Ed Jurdi and Gordy Quist from the Austin country rock group The Band of Heathens joined us for an episode of Real Life Real Music with host Kyle Hutton. Both have appeared on the show before, several years ago, and we were all reminded why they were welcomed back as soon as the performance started.
Their first song “Jackson Station” was originally Gordy’s idea, but he admits he never would have finished it without Ed’s help writing the bridge. The two next played another song they wrote together, called “Shotgun” that really played up their strong voices and beautiful unison singing. Host Kyle commented on how difficult that is to do and they do it so well.
“The Other Broadway” had a great gospel ramp up at the end and the guys said this one was inspired by a NY Times article about Brooklyn becoming the other “Broadway” as in the hipster capital of the world. The funky “Medicine Man” showed off their vocal range, while “LA County Blues” was a blast from the past off their 2009 album “One Foot in the Ether.”
The guys then talked about what they’ve been up to recently and some new lessons they’ve learned. Gordy stated that he now strongly believes that seven men shouldn’t live together, as the group did when they were starting out in Austin, and Ed said that he’s learned sleep deprivation can be inspirational since having children has prompted him to write several new songs.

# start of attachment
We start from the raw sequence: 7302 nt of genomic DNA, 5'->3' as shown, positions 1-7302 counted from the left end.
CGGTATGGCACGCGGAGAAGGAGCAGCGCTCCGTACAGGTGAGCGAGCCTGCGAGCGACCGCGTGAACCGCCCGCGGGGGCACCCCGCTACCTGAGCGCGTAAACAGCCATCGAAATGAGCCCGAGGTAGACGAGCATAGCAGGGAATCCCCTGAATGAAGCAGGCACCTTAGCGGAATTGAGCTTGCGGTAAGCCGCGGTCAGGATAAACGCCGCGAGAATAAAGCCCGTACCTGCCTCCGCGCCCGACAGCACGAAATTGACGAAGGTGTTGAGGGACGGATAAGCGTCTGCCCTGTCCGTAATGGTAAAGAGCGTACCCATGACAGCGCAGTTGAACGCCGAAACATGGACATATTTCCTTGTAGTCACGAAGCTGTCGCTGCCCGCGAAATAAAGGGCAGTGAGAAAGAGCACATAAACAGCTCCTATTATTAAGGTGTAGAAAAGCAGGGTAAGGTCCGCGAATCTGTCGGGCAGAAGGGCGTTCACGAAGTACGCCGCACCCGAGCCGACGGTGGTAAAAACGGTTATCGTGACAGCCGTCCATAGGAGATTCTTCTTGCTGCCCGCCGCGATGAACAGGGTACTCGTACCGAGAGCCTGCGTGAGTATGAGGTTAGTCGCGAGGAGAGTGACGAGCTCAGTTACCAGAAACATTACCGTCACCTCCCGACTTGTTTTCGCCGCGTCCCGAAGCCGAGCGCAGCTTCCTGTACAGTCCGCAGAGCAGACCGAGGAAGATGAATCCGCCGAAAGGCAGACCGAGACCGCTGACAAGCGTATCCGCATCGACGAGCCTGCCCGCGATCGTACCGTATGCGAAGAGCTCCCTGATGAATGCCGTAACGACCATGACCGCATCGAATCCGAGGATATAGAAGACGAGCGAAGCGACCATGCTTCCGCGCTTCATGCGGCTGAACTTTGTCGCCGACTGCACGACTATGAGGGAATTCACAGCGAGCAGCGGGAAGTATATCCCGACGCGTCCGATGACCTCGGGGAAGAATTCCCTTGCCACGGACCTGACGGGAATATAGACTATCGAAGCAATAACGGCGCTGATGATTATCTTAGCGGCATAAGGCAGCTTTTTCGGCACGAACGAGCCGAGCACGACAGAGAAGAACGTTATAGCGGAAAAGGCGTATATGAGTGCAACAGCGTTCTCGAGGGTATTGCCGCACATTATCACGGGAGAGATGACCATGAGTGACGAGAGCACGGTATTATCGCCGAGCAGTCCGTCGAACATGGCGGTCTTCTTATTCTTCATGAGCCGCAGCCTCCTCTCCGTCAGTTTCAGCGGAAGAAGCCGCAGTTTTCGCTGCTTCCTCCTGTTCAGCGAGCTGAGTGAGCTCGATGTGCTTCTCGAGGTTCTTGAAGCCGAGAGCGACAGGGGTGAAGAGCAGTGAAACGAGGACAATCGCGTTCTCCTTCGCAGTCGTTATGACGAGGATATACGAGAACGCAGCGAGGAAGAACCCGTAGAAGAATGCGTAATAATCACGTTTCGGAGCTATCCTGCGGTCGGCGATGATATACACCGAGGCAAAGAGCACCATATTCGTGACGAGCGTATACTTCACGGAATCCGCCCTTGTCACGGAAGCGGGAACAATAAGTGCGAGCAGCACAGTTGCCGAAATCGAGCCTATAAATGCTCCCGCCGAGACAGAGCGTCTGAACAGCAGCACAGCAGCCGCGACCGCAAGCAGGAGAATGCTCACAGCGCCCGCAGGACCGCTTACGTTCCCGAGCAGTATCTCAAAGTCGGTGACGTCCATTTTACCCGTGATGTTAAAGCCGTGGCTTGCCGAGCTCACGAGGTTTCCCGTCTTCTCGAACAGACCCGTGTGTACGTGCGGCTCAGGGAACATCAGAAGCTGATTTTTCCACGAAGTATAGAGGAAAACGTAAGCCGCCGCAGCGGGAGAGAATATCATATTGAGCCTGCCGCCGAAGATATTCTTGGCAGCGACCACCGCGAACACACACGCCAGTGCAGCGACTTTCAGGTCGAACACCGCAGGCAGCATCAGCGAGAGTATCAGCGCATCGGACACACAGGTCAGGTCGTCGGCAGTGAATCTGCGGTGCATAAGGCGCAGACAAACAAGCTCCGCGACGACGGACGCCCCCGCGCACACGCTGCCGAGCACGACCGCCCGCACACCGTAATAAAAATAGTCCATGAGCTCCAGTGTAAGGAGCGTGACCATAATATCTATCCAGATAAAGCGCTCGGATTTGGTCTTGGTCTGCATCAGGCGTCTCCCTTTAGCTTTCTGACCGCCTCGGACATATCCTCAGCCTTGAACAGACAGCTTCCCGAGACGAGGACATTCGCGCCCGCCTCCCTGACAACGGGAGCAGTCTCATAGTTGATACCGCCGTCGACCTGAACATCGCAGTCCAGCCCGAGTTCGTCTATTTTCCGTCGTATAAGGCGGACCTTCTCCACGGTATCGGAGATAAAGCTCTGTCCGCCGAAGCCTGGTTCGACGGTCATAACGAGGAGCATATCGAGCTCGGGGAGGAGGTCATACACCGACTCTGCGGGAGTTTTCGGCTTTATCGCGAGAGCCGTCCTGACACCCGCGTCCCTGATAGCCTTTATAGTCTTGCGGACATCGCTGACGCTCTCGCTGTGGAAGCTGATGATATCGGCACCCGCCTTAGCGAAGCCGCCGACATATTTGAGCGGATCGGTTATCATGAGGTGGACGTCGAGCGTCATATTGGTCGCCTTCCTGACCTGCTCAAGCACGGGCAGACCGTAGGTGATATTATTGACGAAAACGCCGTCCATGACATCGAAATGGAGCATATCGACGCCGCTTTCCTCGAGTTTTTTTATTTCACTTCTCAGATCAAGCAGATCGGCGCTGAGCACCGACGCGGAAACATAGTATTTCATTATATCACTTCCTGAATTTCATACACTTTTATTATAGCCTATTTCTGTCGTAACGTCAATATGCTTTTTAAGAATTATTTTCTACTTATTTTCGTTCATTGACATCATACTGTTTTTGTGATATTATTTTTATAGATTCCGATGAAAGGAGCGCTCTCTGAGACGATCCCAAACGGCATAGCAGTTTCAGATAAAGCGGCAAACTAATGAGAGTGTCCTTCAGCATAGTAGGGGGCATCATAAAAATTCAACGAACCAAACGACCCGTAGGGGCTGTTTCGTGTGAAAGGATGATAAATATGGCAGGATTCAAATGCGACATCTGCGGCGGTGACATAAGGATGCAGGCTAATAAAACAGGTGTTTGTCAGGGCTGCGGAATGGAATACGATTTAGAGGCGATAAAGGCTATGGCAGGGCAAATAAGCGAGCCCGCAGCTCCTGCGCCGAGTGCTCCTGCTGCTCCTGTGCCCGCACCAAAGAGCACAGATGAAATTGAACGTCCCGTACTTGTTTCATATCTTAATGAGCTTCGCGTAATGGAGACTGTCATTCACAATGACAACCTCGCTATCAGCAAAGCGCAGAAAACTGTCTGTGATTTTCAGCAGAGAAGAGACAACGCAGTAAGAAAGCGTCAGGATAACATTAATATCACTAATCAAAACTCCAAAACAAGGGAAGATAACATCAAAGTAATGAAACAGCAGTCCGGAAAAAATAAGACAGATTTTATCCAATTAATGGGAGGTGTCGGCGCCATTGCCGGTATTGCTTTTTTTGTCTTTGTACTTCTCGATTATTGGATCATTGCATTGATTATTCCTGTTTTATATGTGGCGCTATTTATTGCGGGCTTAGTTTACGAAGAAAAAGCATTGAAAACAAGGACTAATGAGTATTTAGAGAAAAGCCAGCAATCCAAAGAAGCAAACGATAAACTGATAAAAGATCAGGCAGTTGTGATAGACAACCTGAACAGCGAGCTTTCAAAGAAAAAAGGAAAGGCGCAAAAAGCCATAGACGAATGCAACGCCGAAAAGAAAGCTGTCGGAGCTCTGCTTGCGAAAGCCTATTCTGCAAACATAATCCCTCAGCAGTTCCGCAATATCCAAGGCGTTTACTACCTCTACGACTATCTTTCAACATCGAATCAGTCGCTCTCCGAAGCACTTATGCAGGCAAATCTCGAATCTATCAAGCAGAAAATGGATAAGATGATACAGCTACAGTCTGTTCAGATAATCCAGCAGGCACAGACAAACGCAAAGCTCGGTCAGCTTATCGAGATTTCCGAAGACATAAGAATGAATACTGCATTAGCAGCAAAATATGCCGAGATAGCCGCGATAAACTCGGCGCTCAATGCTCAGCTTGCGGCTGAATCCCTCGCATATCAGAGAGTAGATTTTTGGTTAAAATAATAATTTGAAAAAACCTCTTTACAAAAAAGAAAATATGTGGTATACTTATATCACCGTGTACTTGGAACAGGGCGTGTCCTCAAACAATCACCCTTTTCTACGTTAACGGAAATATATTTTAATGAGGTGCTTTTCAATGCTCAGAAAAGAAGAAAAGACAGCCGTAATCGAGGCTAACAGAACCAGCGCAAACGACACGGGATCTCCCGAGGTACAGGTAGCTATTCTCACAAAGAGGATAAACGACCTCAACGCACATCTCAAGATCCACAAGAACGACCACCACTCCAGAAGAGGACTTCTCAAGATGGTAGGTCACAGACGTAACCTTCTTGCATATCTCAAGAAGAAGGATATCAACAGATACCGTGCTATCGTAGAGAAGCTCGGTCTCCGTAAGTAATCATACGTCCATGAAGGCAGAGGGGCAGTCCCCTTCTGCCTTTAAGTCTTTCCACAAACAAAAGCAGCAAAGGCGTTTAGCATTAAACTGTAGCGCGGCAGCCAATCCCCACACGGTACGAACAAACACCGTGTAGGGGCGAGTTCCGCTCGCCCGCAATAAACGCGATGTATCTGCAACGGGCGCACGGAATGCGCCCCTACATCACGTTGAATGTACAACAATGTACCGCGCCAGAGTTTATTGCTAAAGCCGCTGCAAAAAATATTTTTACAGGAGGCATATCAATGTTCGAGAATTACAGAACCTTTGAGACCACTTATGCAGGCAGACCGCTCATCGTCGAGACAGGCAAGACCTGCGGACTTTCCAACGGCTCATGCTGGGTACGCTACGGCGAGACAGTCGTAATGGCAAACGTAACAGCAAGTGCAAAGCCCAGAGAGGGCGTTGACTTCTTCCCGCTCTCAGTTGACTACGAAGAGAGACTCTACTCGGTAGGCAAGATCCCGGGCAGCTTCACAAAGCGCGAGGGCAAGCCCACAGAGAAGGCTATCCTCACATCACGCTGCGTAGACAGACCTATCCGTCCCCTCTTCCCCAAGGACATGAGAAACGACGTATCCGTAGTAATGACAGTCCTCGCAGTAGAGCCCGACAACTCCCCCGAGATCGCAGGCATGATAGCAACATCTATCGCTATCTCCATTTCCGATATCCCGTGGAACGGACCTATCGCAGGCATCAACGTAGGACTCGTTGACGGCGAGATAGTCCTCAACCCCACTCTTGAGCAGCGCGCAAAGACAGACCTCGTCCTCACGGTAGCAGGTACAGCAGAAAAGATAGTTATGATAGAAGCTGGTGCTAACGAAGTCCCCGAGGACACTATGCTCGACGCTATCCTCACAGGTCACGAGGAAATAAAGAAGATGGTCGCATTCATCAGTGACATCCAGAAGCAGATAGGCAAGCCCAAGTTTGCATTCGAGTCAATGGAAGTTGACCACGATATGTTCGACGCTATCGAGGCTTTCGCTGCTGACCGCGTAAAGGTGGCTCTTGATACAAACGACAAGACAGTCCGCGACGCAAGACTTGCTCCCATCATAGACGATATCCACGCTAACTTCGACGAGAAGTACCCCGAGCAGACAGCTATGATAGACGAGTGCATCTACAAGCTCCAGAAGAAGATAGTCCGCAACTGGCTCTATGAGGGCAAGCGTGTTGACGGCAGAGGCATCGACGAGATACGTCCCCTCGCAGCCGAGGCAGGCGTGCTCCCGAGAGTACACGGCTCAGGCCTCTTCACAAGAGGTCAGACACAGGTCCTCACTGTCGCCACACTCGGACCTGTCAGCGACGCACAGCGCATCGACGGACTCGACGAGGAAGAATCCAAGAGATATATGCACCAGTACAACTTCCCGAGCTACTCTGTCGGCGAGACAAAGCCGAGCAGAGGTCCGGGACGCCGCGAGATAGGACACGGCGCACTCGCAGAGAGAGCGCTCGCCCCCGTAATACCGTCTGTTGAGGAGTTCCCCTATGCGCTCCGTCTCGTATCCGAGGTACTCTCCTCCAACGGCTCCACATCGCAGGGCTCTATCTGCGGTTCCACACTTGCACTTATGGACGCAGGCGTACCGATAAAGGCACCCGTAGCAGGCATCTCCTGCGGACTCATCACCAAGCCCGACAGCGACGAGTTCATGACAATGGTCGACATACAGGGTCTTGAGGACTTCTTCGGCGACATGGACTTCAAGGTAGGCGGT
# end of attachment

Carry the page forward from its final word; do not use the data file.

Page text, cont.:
The Band of Heathens has a new album coming out in September, and Ed and Gordy played “Miss My Life” off that album for the first time. They also played a new one written by Gordy called “Shake the Foundation” about shaking things up while on tour to keep things interesting.
Late in the evening the guys took audience requests and played a fan favorite “Hurricane” that they had on an earlier album that didn’t perform very well but they knew the song was a hit so they put it on another. With Ed on harmonica, this powerful song about the storm in New Orleans was very touching. They ended the night with another request for “Green and Blue” that Gordy wrote when he proposed to his wife, a beautiful ballad.
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